Farmers who are allowing their ten
ants , to leave; and are practically
abandoning their farms, do not know
what they do. Every deserted farm
means more impoverishment for the
Country-side, less taxes with which to
maintain roads, schools, etc; and Au
gusta as a cotton center, a trading
center, will have that much less cot
ton brough in and will, therefore, do
less business. It is a subject which
contains much food for thought
and action as well.-Augusta Chron
No one in Edgefield who suffers
backache, headaches, or distressing
urinary ills can afford to ignore this
Edgefield woman's twice-told story.
It is confirmed testimony that no
Edgefield resident can doubt.
Mrs. E. C. Crouch, Gully Bow,
says : "I had backache until I couldn't
rest and dizzy spells came on when
my sight was affected, causing black
spots to appear before my sight. My,
kidneys acted too freely and I used'
Doan's Kidney Pills. Doan's helped
me form the first and when I had fin-'
ished one box I felt entirely well. I
have had no trouble with my kidneys
Mrs. Crouch gave the above state-,
ment on February 7th, 1918 and on
February 6th, 1922, she added: "f
have not needed a kidney medicine
since Doan's Kidney Pills cured me.
I can always recommend them." !
60c at all dealers. Foster-Milburn
Co., Mfrs., Buffalo, N. Y.
Delicacies in Season.
We want the Edgefield housewives
to know that we are headquarters in
Edgefield for all of the season's deli
We carry a well selected stock of
fresh fruit such as Bananas, Apples,
Oranges, Grape Fruit, Grapes, Cel
ery, and Cranberries.
Selected Norfolk Oysters, nothing
finer on the market, by express every
week. Choice mackerel and imported
canned goods of all kinds.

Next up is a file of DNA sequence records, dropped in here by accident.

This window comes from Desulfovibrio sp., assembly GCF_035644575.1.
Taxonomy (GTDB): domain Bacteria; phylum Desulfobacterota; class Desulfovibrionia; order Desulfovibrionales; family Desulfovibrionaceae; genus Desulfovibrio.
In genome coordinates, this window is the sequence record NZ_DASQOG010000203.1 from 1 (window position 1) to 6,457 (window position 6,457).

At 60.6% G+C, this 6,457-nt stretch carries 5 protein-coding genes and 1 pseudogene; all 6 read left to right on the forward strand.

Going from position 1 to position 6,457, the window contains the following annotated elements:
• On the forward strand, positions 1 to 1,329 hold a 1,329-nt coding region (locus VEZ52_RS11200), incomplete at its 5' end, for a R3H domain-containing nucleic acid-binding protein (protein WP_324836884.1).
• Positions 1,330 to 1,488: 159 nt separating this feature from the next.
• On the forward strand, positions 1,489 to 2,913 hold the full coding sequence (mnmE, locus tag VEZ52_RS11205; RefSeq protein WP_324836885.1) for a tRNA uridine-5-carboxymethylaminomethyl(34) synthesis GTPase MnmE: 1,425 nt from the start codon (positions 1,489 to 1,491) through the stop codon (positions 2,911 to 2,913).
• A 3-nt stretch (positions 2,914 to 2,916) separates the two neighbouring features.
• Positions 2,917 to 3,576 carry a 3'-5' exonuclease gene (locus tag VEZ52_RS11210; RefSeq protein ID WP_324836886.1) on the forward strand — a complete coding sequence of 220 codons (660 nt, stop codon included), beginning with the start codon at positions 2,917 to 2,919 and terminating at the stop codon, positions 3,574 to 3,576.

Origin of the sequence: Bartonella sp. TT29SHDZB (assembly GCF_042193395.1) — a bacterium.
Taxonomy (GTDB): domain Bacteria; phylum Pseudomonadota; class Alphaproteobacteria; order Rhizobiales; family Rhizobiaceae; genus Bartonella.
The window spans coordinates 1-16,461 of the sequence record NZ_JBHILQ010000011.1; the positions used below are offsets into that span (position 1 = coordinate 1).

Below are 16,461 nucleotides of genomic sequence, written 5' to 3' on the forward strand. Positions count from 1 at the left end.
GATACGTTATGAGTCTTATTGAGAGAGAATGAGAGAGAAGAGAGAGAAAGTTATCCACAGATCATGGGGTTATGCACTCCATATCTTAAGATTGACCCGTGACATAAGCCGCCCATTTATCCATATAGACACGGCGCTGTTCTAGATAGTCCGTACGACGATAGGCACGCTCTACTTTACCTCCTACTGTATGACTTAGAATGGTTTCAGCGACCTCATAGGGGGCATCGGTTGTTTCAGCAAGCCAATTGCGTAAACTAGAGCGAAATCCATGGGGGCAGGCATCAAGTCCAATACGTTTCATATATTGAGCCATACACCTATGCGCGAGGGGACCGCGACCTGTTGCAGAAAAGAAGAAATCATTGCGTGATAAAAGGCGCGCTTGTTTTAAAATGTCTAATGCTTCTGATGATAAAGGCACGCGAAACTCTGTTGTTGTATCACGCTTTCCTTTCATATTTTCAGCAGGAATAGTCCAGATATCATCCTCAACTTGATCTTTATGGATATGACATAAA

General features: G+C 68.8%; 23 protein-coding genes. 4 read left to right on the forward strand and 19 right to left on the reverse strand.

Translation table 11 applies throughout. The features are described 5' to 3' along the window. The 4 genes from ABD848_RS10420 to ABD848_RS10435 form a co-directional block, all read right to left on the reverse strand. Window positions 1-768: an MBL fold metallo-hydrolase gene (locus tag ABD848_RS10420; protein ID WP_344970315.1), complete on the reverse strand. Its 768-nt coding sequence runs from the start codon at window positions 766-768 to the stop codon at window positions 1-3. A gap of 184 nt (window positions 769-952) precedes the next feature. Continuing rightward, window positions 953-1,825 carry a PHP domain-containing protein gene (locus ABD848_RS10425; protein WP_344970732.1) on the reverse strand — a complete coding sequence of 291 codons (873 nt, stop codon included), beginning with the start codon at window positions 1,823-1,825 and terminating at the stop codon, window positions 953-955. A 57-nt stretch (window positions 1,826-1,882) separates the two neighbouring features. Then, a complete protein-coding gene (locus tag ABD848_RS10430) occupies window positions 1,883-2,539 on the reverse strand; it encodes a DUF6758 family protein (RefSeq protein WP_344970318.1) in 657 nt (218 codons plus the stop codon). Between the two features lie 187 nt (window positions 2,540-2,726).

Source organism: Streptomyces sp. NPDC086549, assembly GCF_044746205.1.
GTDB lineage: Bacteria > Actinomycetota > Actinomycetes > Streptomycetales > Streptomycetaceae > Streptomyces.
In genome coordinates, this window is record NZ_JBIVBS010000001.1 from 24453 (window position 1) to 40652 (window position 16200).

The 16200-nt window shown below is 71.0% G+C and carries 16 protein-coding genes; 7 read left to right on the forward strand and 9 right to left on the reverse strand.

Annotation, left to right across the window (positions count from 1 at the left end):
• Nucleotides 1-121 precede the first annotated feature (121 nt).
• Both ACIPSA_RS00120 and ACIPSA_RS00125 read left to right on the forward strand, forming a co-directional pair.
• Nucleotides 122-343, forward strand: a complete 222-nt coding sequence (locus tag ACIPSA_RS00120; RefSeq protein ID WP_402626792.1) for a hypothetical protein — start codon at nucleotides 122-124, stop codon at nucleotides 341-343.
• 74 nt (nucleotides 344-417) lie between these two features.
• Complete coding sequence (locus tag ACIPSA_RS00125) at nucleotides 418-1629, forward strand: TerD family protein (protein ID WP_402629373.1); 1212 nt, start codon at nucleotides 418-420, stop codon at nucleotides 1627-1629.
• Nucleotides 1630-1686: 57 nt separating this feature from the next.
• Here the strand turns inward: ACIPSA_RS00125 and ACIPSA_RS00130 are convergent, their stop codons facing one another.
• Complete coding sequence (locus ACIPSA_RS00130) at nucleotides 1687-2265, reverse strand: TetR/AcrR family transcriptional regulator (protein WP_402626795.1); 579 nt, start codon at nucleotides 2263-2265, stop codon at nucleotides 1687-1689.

Come in to see us or send us your
EDGEFIELD FRUIT CO.
STATE OF SOUTH CAROLINA
COUNTY OF EDGEFIELD
By W. T. Kinnaird, Esquire, Probate
Whereas Mrs. Louise Hoyt Dent
made suit to me to grant her Letters
of Administration of the Estate of
and effects of Thomas R. Hoyt, late
of said county and state.
These Are Therefore to cite and.
admonish all and singular the kindred
and creditors of the said Thomas R.
Hoyt, deceased, that they be and ap
pear before me, in the Court of Pro
bate to be held at my office at Edge
field, S. C., on the 8th day of Decem
ber after publication thereof,'at ll
o'clock in the forenoon, to show
cause, if any they have, why the said
administration should not be granted.
?Given under my Hand, this 21st
day of November, Anno Domini,
W. T. KINNAIRD,
J. P., E. C., S. C.
Notice of Final Discharge.
To All Whom These Presents May
Whereas, F. L. Rearden has made
application unto this Court for Final
Discharge as Administrator in re the
Estate of John L. Rearden, deceased,
on this the 31st day of October,
These Are Therefore to cite any
and all kindred, creditors, or parties
interested, to show cause before me
1st day of December, 1922, at ll
o'clock a. m., why said order of Dis
charge should not be granted. Said
administrator will at same time make
a full and final settlement.